"Thereís no money involved in this," Larry insists, "Arenít we doing this to bring the world happiness?"  Larry lays his head on Balkiís shoulder.  "Happiness, right," Balki concurs.  Larry lifts his head and says in earnest, "Now help me find the poem!"  They stand up together and Larry reads from the piece of paper.  "ĎFrom the front door with zest, first you take ten paces west.í"  They run to the front door and stand with their backs against it.  "From the front door, ten paces west," Larry repeats.  "It says with zest," Balki reminds him.  "With zest," Larry agrees, "Ten paces."  They count off ten paces as they move forward with great enthusiasm.  Their steps take them to the middle of the kitchen.  "ĎFive paces north, now five more east, youíre getting close to a poetry feast,í" Larry reads, "Five paces north."  Larry points to his left while Balki points right, then corrects Larryís hand so itís also pointing right.  They turn and count off five paces, ending up just past the counter.  "Now five more east," Larry repeats, and they turn to their right and count off another five paces, their last step taking them on top of the coffee table.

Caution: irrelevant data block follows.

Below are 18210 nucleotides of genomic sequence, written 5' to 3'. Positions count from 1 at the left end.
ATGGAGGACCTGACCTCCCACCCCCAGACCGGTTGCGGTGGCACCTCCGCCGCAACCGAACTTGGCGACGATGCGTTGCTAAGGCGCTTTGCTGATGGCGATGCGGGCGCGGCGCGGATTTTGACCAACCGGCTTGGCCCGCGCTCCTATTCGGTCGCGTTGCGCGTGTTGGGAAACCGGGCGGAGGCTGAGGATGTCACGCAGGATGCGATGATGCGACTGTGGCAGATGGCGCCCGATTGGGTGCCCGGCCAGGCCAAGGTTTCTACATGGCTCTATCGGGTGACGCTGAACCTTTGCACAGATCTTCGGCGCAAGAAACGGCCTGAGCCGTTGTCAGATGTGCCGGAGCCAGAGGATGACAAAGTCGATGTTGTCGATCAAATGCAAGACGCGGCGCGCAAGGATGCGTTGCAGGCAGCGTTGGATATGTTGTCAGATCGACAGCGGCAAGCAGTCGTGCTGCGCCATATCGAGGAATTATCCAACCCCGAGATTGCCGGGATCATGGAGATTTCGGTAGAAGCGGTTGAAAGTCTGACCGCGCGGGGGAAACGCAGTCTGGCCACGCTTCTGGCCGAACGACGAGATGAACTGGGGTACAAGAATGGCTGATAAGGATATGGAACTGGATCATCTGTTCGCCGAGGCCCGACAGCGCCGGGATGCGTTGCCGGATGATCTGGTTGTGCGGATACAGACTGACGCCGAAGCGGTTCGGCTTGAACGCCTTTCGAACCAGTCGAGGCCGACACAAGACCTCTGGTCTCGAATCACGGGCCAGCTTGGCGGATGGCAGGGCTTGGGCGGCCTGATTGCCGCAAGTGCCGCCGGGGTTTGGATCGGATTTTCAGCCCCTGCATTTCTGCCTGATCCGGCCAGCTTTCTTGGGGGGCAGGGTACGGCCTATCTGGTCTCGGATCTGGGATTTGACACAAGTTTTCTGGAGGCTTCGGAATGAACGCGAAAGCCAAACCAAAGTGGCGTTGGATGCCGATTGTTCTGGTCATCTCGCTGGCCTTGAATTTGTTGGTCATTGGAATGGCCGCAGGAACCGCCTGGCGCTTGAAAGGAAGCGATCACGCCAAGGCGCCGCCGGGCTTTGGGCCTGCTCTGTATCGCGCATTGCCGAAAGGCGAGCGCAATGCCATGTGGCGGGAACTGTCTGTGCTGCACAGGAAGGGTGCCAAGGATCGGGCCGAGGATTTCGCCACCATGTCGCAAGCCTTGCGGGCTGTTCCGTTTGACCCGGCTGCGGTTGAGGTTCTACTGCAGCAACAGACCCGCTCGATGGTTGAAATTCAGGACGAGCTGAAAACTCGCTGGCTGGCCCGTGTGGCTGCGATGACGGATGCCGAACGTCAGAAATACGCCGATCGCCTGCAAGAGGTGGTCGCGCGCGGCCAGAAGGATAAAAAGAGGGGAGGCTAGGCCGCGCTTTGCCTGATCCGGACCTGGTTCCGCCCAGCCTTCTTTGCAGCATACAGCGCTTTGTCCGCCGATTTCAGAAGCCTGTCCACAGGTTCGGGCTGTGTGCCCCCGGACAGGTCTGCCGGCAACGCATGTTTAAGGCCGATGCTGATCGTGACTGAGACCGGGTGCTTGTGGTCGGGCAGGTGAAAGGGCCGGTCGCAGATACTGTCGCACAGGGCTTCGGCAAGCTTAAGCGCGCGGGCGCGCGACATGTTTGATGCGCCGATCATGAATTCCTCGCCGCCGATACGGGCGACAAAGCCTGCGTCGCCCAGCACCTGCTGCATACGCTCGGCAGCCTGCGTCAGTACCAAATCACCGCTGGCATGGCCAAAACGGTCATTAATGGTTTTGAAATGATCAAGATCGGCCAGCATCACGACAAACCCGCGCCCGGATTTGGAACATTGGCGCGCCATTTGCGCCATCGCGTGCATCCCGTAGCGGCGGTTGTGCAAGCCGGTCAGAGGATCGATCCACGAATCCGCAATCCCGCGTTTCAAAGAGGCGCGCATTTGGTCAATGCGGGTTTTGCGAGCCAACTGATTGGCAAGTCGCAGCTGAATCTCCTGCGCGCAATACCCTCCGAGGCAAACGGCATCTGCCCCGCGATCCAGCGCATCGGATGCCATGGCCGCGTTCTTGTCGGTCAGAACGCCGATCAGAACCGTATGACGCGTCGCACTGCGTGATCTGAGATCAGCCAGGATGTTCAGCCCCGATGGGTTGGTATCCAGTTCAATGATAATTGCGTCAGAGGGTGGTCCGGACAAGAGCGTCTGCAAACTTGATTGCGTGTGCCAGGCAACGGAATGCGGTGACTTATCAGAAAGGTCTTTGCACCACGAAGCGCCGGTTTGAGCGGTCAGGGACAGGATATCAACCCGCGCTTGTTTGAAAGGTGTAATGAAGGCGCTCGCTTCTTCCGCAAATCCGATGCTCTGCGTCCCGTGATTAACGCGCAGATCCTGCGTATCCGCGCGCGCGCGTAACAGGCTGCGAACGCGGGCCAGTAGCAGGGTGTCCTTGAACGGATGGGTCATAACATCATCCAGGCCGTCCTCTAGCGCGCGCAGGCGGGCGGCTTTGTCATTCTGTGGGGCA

Once again Larry reads from the paper.  "ĎSix paces south, please be meticulous . . . Ď"  "Of course we will!  Donít be ridiculous!" Balki finishes.  They turn to their right.  "Six paces south," Larry repeats.  They take six steps which takes them off the coffeetable and over the couch.  On their fifth step they walk into the wall next to the bookcases.  "Balki, I donít understand.  Weíre supposed to take six paces south, weíve only taken five."  "Perhaps Kelly had short legs," Balki suggests.  Larry suddenly cries, "Wait a minute!" and runs to get the blueprints from the counter, bringing them back to Balki.  "Balki, this wall shouldnít be here!"  "Cousin, I think youíre right!" Balki agrees, "If this wall were gone it would really open up the space and make kind of a Santa Fe statement."  "No, no, no, Balki," Larry interrupts, "I mean this wall wasnít here when Lowell Kelly lived here.  We need to take one more pace in that direction.  Iím going into the closet."  Larry runs around the wall and into the closet, calling out, "Six!"  Larry holds the paper out of the closet as he says, "This is the final instruction!"  He reads, "ĎFive paces east and you will be in the presence of poetry."  He counts off four steps with Balki following, and they reach Balkiís bedroom door.  "Balki!  The poem is hidden in your bedroom!" Larry states.